One area of paleoanthropological study involves the eating and dietary habits of hominids,erect bipedal primates — including early humans. It is clear that at some stage of history, humans began to carry their food to central places, called home bases, where it was shared and consumed with the young and other adults. The use of home bases is a fundamental component of human social behavior; the common meal served at a common hearth is a powerful symbol, a mark of social unity. Home base behavior does not occur among nonhuman primates and is rare among mammals. It is unclear when humans began to use home bases, what kind of communications and social relations were involved, and what the ecological and food-choice contexts of the shift were.
Work on early tools, surveys of paleoanthropological sites, development and testing of broad ecological theories, and advances in comparative primatology are contributing to knowledge about this central chapter in human prehistory.
One innovative approach to these issues involves studying damage and wear on stone tools.Researchers make tools that replicate excavated specimens as closely as possible and then try to use them as the originals might have been used, in woodcutting, hunting, or cultivation.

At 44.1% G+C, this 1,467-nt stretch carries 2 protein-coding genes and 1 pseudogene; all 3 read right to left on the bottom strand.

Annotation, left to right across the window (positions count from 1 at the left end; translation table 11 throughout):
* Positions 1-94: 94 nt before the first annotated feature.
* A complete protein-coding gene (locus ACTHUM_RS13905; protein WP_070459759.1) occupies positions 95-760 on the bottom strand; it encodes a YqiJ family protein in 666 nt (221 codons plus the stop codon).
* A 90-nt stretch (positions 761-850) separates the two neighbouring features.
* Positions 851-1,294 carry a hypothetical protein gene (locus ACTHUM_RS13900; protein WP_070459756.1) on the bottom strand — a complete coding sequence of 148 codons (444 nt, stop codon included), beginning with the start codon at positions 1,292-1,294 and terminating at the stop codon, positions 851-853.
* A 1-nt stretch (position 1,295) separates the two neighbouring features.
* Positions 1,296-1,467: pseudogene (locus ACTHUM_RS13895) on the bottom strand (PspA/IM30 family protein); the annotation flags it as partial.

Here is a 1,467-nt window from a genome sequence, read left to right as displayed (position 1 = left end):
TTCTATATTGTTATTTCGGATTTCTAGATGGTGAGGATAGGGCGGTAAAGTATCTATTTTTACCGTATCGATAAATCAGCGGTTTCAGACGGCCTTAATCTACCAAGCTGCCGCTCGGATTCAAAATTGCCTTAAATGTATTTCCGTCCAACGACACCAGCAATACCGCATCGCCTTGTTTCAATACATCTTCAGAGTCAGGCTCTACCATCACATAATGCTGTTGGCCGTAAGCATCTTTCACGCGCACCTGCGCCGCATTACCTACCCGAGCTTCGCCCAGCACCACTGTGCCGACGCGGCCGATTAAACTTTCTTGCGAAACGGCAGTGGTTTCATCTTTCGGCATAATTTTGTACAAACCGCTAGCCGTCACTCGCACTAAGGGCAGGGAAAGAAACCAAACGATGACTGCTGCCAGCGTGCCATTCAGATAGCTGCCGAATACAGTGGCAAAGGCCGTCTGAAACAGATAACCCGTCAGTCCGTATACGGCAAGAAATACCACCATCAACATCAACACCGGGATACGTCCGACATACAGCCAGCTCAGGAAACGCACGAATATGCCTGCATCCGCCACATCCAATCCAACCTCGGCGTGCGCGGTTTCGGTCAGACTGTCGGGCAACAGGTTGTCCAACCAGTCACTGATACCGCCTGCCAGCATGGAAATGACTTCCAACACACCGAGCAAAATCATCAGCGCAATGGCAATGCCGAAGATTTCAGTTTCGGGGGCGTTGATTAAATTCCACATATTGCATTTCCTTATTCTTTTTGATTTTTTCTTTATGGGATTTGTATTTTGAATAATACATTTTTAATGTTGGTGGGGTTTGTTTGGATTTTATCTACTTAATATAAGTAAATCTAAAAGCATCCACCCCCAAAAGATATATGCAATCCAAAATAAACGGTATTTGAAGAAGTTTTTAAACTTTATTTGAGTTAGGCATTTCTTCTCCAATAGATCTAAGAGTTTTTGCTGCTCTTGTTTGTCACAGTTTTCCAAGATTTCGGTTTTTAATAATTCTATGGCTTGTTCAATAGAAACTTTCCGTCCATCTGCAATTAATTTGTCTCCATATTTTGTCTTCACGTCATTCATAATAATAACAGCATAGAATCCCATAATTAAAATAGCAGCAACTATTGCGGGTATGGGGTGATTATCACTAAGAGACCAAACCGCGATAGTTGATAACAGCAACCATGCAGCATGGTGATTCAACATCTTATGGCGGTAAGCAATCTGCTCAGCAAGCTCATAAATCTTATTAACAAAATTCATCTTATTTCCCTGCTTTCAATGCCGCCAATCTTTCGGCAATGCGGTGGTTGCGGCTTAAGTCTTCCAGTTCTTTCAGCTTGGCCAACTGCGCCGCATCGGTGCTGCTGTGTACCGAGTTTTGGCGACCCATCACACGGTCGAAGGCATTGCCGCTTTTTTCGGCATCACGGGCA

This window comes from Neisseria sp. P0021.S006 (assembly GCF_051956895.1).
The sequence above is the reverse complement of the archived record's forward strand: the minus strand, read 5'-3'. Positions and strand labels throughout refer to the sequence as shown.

Depending on how the tool is used, characteristic chippage patterns and microscopically distinguishable polishes develop near the edges. The first application of this method of analysis to stone tools that are 1.5 million to 2 million years old indicates that, from the start, an important function of early stone tools was to extract highly nutritious food — meat and marrow — from large animal carcasses. Fossil bones with cut marks caused by stone tools have been discovered lying in the same 2-million-year-old layers that yielded the oldest such tools and the oldest hominid specimens (including humans) with larger than ape-sized brains. This discovery increases scientists' certainty about when human ancestors began to eat more meat than present-day nonhuman primates. But several questions remain unanswered: how frequently meat eating occurred; what the social implications of meat eating were; and whether the increased use of meat coincides with the beginnings of the use of home bases.